Saturday, January 05, 2008

SANDOKAI (Harmony of Sameness and Difference)

I'm still here at the San Francisco Zen Center where I just participated in the Saturday morning service. Another round of Zazen starts in about 15 minutes and I'm going for it. But while I'm waiting I thought I'd share with you something they chant up here a whole lot, the "Harmony of Sameness and Difference" by Sekito Kisen (700-790). It's a very nice text. Shunryu Suzuki wrote about it in a book called Branching Streams Flow in the Darkness: Zen Talks on the Sandokai.

I don't got time to do any kind of commentary or nothin'. So here it is in its raw form. Enjoy.


The mind of the great sage of India
is intimately transmitted from west to east.
While human faculties are sharp or dull,
the Way has no northern or southern ancestors.

The spiritual source shines clear in the light;
the branching streams flow on in the dark.
Grasping at things is surely delusion;
according with sameness is still not enlightenment.

All the objects of the senses interact and yet do not.
Interacting brings involvement.
Otherwise, each keeps its place.

Sights vary in quality and form,
sounds differ as pleasing or harsh.
Refined and common speech come together
in the dark, clear and murky phrases are
distinguished in the light.

The four elements return to their natures
just as a child turns to its mother;
Fire heats, wind moves, water wets, earth is solid.

Eye and sights, ear and sounds, nose and smells, tongue and tastes;
Thus with each and every thing,
depending on these roots, the leaves spread forth.
Trunk and branches share the essence;
revered and common, each has its speech.

In the light there is darkness,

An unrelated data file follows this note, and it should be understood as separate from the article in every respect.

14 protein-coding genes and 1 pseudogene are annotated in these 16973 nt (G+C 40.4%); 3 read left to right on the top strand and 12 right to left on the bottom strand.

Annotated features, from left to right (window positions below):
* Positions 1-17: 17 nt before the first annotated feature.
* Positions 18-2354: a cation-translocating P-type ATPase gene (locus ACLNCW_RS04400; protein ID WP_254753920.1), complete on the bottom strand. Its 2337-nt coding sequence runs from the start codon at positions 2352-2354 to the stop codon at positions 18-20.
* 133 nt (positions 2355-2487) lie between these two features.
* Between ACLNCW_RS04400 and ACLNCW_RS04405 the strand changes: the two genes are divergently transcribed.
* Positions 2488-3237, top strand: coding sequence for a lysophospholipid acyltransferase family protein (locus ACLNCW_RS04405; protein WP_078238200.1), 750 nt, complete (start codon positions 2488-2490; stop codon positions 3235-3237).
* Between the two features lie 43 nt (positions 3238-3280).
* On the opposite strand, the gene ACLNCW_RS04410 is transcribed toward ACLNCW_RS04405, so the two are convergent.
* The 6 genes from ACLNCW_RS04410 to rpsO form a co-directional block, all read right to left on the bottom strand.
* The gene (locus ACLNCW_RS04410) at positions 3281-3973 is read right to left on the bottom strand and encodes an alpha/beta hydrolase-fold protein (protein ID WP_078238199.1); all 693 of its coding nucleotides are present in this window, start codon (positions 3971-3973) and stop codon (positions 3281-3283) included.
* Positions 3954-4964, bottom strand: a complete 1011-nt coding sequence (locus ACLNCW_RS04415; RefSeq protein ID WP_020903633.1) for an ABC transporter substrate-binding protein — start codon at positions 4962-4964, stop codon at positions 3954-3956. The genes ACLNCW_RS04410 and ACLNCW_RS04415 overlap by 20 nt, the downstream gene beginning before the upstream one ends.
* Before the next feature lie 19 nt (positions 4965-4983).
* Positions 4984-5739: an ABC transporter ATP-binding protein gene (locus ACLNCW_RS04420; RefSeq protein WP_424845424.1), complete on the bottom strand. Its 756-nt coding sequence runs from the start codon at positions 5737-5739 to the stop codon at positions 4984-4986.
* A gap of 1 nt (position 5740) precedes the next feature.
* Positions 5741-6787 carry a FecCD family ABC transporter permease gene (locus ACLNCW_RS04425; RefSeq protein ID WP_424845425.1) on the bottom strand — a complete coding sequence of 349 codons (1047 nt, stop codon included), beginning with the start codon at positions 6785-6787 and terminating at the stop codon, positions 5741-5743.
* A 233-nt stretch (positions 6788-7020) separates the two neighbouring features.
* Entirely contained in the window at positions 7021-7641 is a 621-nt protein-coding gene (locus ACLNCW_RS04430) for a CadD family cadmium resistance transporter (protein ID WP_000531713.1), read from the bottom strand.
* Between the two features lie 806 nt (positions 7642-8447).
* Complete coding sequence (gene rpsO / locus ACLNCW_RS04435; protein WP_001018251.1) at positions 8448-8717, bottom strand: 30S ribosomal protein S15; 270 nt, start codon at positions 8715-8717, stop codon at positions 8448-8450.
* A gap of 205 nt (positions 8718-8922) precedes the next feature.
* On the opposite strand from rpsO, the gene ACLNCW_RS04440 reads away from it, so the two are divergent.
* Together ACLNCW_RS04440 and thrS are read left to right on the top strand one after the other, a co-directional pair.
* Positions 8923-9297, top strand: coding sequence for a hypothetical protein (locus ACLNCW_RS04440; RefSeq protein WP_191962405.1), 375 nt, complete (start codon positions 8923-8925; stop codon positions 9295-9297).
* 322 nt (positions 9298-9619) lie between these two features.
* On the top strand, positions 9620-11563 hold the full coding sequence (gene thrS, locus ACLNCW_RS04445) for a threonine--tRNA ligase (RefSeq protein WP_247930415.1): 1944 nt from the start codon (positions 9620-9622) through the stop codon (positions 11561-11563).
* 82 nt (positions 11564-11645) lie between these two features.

but don't take it as darkness;
In the dark there is light, but don't see it as light.
Light and dark oppose one another
like the front and back foot in walking.

Each of the myriad things has its merit,
expressed according to function and place.
Phenomena exist; box and lid fit;
principle responds; arrow points meet.

Hearing the words, understand the meaning;
don't set up standards of your own.
If you don't understand the Way right before you,
how will you know the path as you walk?

Progress is not a matter of far or near,
but if you are confused, mountains and rivers block your way.
I respectfully urge you who study the mystery,
do not pass your days and nights in vain.


daiji said...
This comment has been removed by the author.
DB said...

It may be a basic text, but this is my first exposure to it. Thanks for posting it. It kinda hits right between the eyes. I don't know what I think about it yet, but it sure sounds right.

Jinzang said...

It's funny that Buddhist monasteries have WiFi these days, just like Starbucks. No criticism of SFZC intended, the Tibetan Meditation Center in Frederick has WiFi too. I asked Khenchen Konchog a question about finding the time to practice and he mentioned a man he saw in the airport carrying two cell phones, an Ipod, and a laptop. Most of the lamas have cell phones today and we had fun last week beaming info from Drupon's Treo to my Palm and back.

Anonymous said...

I think it's great that monasteries have WiFi. Why not?
Shunryu's book on the Sandokai is great and it breaks down the poem line for line in an easy way to understand. It is a beautiful poem and we chant it every Saturday down here in the Houston Zen Center. Unfortunately, we don't have WiFi. ;-P

Anonymous said...

I've read "Branching Streams..." I think it's a good read.

Crooked Cabbage said...


Gerald Ford said...

Quite lovely. I take it that this predates Zen as we know it right? Does this come from China, or was it written in Japan?

Arturo said...

Hi Brad
I thought I recognized you on Saturday and wanted to say hi during work circle, but I said to myself, if it is Brad, why does he have wider sideburns, (as if that would cancel out the possibility of that person being you) - so anyway, here's a hello from cyberspace.

Anonymous said...

wider sideburns?
has Brad started to wear disquises at different zen zenters whilst he tries to duck followers and keep a low pro while using every available minute finishing the ending of his latest book? (which, I might add, he has done an excellent job of keeping under wraps)
Those who sit with him have no clue what it is about
(well there might be two or three who do, but they have maintained Noble Silence).

AnonyMouse said...

when do you plan to have the next book out


Anonymous said...


Harmony of Sameness and Difference

The Seer is Seen
Grande finale
Joyful Seeing and Bergson